Faces of Asian America: Being Bald and Bold | #APAHM2014

TGLphoto

Traci Lee is a producer at MSNBC, and was diagnosed with alopecia — a condition that results in hair loss — as a child.

How do you see yourself as a person with alopecia?

I spent a lot of my life avoiding mirrors. When I first began losing my hair at the age of seven, I thought pretending the problem didn’t exist would make it disappear altogether—or, at least, it would slow down the inevitable process of losing everything. As the hair on my head disappeared in patches, so did my eyebrows and eyelashes, and it became too hard to see anything in my reflection except for what was missing.

Having alopecia has been a part of my life for so long that I don’t think I’d know what to do with myself if I suddenly had to worry about getting haircuts and managing split ends. Whether you can call that acceptance is debatable. Most days, I don’t think much about the way I look because putting on and taking off a wig has just become a part of my routine—like putting on shoes or wearing a watch. I’ve become comfortable with the way I look because it’s just how I look, and (as obvious as the lesson has always been given) what really matters is everything on the inside that makes up a person’s identity. I spent the majority of my childhood afraid of how others saw me, and I spend the majority of my adult days now afraid that others will never actually know me. I want to be as loud, as bold, and as daring as a person who spent so much of her early life as a timid girl can be.

How has being an Asian American affected your life as bald, or vice versa?

I never talked about how I looked with my family. If there was a discussion happening about my condition, it happened in hushed whispers. In my family, we didn’t sit down to family meetings and discuss our problems—an experience shared by many of my Asian friends, I learned later on. Instead, in order to try to figure out whether I could fit in anywhere, I turned to the media in the hopes I could find a positive answer.

But growing up as a Chinese American, I didn’t see many faces that looked like mine in magazines or on TV. My concept of “beauty” was defined by what Hollywood wanted everyone to see and also by the dolls I saw on toy store shelves. There weren’t many leading Asian-American characters anywhere and, if there were, they all had long, beautiful strands of hair on their heads. I felt entirely foreign. Not only did I not fit in with the stereotype of what a Chinese girl “should” look like, I didn’t really look how any girl “should” look. I wanted so badly to see someone who looked like me staring back through the pages of a magazine, but the lack of that is no longer a frustrating experience.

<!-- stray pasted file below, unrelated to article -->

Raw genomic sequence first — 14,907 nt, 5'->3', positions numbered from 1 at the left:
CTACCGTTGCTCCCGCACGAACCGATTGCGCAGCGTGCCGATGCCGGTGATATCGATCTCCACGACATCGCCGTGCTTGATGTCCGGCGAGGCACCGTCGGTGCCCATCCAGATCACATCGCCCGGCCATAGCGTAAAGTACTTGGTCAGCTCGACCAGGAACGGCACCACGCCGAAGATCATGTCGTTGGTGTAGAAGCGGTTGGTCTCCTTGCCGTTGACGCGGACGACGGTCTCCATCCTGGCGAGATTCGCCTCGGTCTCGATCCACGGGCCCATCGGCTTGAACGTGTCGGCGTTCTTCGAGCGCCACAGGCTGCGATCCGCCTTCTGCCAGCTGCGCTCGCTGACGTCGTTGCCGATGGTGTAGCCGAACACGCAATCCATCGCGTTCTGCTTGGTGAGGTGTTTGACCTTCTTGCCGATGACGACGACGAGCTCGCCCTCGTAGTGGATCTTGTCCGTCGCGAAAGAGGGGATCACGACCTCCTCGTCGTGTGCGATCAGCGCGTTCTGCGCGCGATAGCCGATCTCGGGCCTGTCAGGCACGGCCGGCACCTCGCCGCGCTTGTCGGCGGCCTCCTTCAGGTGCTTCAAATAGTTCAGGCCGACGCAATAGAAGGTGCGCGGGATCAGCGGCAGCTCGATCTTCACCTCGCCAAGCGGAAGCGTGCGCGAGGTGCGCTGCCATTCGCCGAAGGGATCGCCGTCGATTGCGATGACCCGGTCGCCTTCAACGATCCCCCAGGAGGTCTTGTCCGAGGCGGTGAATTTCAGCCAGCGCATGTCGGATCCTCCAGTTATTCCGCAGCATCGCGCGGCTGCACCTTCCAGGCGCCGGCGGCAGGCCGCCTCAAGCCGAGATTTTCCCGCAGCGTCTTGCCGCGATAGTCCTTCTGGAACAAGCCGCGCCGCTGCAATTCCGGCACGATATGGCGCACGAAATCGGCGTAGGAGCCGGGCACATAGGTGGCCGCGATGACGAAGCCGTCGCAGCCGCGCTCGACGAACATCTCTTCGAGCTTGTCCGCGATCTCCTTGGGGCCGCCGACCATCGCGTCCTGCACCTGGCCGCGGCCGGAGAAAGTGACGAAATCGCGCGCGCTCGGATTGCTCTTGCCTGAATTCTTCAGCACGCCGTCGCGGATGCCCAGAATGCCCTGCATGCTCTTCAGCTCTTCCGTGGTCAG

Now, I see it as an opportunity to fill a spot at the table that is missing: I don’t look “normal.” I have flaws. I feel self-conscious more often than I know I should. But so do so many others—and we’re all still living, breathing human beings who matter. I don’t think I’m alone in seeking the diversity in beauty I never found as a child. As this new, changing face of Asian America is emerging and breaking the stereotypes that have defined us for so long, it is significant to recognize that I can pick up a pen and redefine how “beautiful” is seen—no matter how much hair I have (or don’t have) on my head.

Contact Info / Shameless Plugs

________________

Tune in every day this month for Reappropriate’s daily “Faces of Asian America: Being X” series, which will profile an awesome Asian American in celebration of AAPI Heritage Month.

Did you like this post? Please support Reappropriate on Patreon!